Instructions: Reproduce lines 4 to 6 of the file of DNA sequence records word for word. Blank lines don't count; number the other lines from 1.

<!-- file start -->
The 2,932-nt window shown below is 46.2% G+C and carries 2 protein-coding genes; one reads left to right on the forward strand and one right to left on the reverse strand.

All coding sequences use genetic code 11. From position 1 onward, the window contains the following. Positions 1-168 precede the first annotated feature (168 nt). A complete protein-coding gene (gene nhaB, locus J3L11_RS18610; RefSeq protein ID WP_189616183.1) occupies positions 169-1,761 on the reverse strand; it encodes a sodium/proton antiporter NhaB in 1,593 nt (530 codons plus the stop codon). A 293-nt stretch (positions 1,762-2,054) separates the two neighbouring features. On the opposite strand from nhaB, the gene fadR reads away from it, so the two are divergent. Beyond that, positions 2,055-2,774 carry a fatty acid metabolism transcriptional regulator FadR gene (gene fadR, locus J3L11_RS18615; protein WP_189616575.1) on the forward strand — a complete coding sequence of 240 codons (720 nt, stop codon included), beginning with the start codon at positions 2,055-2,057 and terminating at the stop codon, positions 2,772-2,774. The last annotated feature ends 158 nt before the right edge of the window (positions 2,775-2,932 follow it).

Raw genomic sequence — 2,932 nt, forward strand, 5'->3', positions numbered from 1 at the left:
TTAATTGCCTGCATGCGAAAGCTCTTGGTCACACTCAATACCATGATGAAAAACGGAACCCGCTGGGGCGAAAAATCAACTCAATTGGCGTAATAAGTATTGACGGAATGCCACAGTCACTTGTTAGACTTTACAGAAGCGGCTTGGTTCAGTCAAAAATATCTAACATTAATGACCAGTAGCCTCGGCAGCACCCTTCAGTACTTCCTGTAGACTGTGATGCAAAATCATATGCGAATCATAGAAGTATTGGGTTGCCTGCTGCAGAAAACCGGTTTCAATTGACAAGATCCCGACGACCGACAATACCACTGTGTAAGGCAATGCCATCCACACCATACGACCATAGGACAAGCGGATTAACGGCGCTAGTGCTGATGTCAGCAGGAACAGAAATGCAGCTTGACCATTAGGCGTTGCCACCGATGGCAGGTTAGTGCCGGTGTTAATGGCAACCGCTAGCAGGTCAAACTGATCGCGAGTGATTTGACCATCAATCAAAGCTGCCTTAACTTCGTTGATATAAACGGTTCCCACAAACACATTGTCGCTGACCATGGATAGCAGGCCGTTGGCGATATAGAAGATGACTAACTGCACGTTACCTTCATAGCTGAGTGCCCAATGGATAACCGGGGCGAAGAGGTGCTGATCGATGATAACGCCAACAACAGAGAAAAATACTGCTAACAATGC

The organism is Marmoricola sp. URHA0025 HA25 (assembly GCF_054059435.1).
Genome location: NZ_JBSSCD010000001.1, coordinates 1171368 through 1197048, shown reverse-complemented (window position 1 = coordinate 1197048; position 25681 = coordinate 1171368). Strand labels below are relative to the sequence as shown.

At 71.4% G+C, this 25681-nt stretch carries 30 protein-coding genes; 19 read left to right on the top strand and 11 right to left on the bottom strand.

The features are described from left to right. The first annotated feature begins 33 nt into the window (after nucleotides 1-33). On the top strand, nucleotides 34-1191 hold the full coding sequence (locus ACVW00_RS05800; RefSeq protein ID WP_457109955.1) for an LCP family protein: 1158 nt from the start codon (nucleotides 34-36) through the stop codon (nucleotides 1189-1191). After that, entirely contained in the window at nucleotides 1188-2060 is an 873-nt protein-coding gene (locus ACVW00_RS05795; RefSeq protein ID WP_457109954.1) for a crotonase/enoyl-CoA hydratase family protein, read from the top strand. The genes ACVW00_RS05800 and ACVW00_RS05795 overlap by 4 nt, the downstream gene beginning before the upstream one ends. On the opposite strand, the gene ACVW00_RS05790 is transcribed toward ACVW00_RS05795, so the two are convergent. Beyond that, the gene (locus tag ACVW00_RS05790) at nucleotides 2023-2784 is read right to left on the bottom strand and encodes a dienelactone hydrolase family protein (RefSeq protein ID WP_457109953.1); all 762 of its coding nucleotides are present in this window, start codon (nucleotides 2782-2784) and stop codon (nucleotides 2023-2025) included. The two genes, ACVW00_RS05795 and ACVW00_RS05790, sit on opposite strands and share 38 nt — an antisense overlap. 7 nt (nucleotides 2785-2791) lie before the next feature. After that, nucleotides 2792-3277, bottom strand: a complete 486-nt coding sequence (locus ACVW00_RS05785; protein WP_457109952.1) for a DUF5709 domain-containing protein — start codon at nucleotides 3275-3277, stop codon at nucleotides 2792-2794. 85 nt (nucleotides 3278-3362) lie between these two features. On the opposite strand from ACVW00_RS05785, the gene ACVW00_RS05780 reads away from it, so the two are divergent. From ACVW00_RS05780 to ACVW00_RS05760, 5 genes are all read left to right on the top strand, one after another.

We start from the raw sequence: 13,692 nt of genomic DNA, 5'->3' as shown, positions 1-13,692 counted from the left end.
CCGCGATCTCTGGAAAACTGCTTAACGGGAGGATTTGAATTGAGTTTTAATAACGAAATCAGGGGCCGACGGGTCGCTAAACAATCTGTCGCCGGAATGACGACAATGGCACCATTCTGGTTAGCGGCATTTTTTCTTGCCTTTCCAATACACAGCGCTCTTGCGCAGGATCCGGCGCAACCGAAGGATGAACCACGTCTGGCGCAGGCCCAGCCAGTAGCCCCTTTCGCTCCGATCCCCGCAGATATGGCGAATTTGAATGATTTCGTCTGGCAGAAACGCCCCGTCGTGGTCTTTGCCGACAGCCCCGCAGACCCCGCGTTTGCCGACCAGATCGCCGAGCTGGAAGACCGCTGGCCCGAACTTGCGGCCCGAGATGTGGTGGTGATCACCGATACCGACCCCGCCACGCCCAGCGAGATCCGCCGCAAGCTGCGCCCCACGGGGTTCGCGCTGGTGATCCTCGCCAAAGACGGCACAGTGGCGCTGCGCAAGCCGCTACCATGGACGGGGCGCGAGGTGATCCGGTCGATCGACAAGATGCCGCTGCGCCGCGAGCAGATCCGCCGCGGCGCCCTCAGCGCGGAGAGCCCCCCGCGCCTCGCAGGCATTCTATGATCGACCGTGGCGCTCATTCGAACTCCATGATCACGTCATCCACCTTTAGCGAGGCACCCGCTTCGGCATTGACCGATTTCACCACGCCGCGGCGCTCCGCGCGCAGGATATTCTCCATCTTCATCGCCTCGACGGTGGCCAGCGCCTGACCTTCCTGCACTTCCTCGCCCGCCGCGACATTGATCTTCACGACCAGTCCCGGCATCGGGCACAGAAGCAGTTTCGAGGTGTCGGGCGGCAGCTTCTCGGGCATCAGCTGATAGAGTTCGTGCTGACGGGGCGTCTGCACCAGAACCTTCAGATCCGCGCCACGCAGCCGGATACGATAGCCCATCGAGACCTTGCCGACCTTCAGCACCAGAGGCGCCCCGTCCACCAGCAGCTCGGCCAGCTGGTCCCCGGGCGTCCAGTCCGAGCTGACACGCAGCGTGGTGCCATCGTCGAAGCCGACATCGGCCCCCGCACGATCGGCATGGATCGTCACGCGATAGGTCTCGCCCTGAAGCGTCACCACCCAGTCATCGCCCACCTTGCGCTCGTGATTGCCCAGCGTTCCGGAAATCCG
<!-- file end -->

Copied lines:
TTAATTGCCTGCATGCGAAAGCTCTTGGTCACACTCAATACCATGATGAAAAACGGAACCCGCTGGGGCGAAAAATCAACTCAATTGGCGTAATAAGTATTGACGGAATGCCACAGTCACTTGTTAGACTTTACAGAAGCGGCTTGGTTCAGTCAAAAATATCTAACATTAATGACCAGTAGCCTCGGCAGCACCCTTCAGTACTTCCTGTAGACTGTGATGCAAAATCATATGCGAATCATAGAAGTATTGGGTTGCCTGCTGCAGAAAACCGGTTTCAATTGACAAGATCCCGACGACCGACAATACCACTGTGTAAGGCAATGCCATCCACACCATACGACCATAGGACAAGCGGATTAACGGCGCTAGTGCTGATGTCAGCAGGAACAGAAATGCAGCTTGACCATTAGGCGTTGCCACCGATGGCAGGTTAGTGCCGGTGTTAATGGCAACCGCTAGCAGGTCAAACTGATCGCGAGTGATTTGACCATCAATCAAAGCTGCCTTAACTTCGTTGATATAAACGGTTCCCACAAACACATTGTCGCTGACCATGGATAGCAGGCCGTTGGCGATATAGAAGATGACTAACTGCACGTTACCTTCATAGCTGAGTGCCCAATGGATAACCGGGGCGAAGAGGTGCTGATCGATGATAACGCCAACAACAGAGAAAAATACTGCTAACAATGC

The organism is Marmoricola sp. URHA0025 HA25 (assembly GCF_054059435.1).
Genome location: NZ_JBSSCD010000001.1, coordinates 1171368 through 1197048, shown reverse-complemented (window position 1 = coordinate 1197048; position 25681 = coordinate 1171368). Strand labels below are relative to the sequence as shown.